The consequences of global sea level rise could be even scarier than the worst-case scenarios predicted by the dominant climate models, which don't fully account for the fast breakup of ice sheets and glaciers, NASA scientists said today (Aug. 26) at a press briefing.
What's more, sea level rise is already occurring. The open question, NASA scientists say, is just how quickly the seas will rise in the future.
The current warming of the seas and the associated expansion of their waters account for about one-third of sea level rise around the world. [Images of Melt: Earth's Vanishing Ice]
"When heat goes under the ocean, it expands just like mercury in a thermometer," Steve Nerem, lead scientist for NASA's Sea Level Change Team at the University of Colorado in Boulder, said in the press briefing.
The remaining two-thirds of sea level rise is occurring as a result of melting from ice sheets in Greenland and Antarctica and mountain glaciers, Nerem said.
Data collected by a cadre of NASA satellites — which change position in relation to one other as water and ice on the planet realign and affect gravity's tug — reveal that the ocean's mass is increasing. This increase translates to a global sea level rise of about 1.9 millimeters (0.07 inches) per year, Nerem said.
But the speed of sea level rise is an open question.
"Ice sheets are contributing to sea level rise sooner, and more than anticipated," said Eric Rignot, a glaciologist at the University of California, Irvine, and NASA's Jet Propulsion Laboratory in Pasadena, California.
That's because people have never seen the collapse of a huge ice sheet and therefore don't have good models of the effects, Rignot said.
The Intergovernmental Panel on Climate Change, an international organization created by the United Nations that produces climate change models, has predicted that sea levels could rise as much as 21 feet (6.4 meters) in the next century if global warming continues unabated.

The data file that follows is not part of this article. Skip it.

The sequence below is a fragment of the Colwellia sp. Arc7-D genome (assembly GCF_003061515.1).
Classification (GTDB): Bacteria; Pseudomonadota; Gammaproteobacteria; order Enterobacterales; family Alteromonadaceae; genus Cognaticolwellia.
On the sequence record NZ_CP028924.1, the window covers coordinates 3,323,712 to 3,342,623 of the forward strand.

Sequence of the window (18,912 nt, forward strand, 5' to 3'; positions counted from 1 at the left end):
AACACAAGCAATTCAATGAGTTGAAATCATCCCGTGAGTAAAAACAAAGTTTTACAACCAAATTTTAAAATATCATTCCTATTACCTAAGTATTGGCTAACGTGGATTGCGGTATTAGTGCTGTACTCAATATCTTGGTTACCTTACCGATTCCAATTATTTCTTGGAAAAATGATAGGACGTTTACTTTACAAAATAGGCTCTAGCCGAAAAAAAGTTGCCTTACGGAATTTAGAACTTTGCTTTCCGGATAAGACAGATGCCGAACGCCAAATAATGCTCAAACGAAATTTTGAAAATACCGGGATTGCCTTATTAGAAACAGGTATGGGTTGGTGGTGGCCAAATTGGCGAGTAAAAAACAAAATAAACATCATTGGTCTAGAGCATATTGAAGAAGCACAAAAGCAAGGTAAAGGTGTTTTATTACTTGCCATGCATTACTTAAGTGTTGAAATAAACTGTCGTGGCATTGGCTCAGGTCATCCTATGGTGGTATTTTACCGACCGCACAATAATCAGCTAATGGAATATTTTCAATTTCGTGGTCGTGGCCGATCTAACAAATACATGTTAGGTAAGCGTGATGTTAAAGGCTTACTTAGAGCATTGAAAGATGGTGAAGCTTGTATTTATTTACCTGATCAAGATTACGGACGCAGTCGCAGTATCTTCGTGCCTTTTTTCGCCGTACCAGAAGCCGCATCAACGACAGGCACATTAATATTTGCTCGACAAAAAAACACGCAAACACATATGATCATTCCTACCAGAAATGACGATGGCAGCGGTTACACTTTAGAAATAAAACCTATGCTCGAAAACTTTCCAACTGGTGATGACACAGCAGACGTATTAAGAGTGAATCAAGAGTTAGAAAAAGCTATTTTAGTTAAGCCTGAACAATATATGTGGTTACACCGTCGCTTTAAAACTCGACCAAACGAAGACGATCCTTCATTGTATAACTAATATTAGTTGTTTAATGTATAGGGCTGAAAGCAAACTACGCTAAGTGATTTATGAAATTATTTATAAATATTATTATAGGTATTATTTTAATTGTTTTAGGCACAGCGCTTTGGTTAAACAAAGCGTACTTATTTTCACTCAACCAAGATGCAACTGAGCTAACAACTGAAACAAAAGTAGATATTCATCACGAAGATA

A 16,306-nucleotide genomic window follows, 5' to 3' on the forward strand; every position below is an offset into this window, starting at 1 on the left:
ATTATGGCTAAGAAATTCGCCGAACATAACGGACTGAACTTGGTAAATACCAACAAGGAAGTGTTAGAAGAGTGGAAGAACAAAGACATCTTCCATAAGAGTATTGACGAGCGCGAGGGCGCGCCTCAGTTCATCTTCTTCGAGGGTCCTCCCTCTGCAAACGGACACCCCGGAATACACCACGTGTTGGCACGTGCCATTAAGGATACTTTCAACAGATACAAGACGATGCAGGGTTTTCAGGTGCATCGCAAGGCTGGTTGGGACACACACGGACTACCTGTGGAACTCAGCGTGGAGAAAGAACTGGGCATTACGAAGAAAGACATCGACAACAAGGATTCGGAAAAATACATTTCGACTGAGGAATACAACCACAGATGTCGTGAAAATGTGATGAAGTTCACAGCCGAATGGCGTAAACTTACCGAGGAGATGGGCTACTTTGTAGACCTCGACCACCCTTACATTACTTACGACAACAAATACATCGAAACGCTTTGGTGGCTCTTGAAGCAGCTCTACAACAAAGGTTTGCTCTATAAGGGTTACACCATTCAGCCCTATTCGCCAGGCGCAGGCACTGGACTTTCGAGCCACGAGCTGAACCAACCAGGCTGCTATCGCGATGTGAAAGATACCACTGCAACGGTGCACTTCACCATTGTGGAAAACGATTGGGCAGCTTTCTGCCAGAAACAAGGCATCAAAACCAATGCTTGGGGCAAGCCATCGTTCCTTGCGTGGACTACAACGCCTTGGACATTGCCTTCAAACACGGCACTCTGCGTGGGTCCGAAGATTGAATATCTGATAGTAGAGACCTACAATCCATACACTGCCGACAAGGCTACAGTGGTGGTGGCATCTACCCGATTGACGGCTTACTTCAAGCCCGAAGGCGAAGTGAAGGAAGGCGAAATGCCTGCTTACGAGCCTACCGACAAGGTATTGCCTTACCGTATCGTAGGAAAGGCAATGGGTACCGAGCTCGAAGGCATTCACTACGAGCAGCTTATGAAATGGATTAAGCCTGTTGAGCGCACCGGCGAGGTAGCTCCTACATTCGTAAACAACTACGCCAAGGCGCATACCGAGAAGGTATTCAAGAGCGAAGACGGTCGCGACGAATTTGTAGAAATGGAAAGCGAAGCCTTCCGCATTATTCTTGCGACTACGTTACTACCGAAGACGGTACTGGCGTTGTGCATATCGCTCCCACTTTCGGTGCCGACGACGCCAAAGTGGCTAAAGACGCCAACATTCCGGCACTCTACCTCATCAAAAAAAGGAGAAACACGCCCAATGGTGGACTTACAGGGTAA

But even that worst-case scenario may not capture the risk, Rignot said. That's because the IPCC models only take into account temperature changes at the surface of glaciers, but not the rapid melting that occurs when glaciers calve and break up into the ocean, Rignot said.
In addition, much of glaciers' melting occurs at deep, undersea ice canyons. Warmer water is salter and therefore heavier. That means it sinks into the deeper layers of the ocean, and the contrast between this warm water and the undersea ice canyons contributes an unknown but substantial amount of sea level rise, said Josh Willis, an oceanographer at JPL in Pasadena, California.
When the massive Jakobshavn glacier in Greenland calved earlier this summer, it moved 4.6 square miles (12 square kilometers) of ice in one day, Rignot said. [See Photos of Greenland's Melting Glaciers]
If the Jakobshavn glacier had melted completely, "it contains enough ice to raise global sea level by half a meter — just this one glacier in Greenland," Rignot said. If all the land ice on the planet were to melt, it would raise sea levels about 197 feet (60 m), he added.
Some of the melting that has already occurred is likely irreversible, and could take hundreds of years to reverse, Rignot said.
While global sea levels have risen about 2.75 inches (7 centimeters) over the past 22 years, the west coast of the United States has not seen much of a rise in ocean levels. That's largely because of a long-time-scale weather pattern called the Pacific Decadal Oscillation, which is masking the global effect. That, however, could reverse in the coming years, Willis said.
"In the long run, we expect the sea levels on the west coast to catch up to global mean and even exceed the global mean," Willis said.
Florida is also particularly vulnerable to sea level rise because its porous soil allows more seawater intrusion than does the soil in other coastal areas, Willis said.
Sign up for the Live Science daily newsletter now
Get the world’s most fascinating discoveries delivered straight to your inbox.
Tia is the managing editor and was previously a senior writer for Live Science. Her work has appeared in Scientific American, Wired.com and other outlets. She holds a master's degree in bioengineering from the University of Washington, a graduate certificate in science writing from UC Santa Cruz and a bachelor's degree in mechanical engineering from the University of Texas at Austin. Tia was part of a team at the Milwaukee Journal Sentinel that published the Empty Cradles series on preterm births, which won multiple awards, including the 2012 Casey Medal for Meritorious Journalism.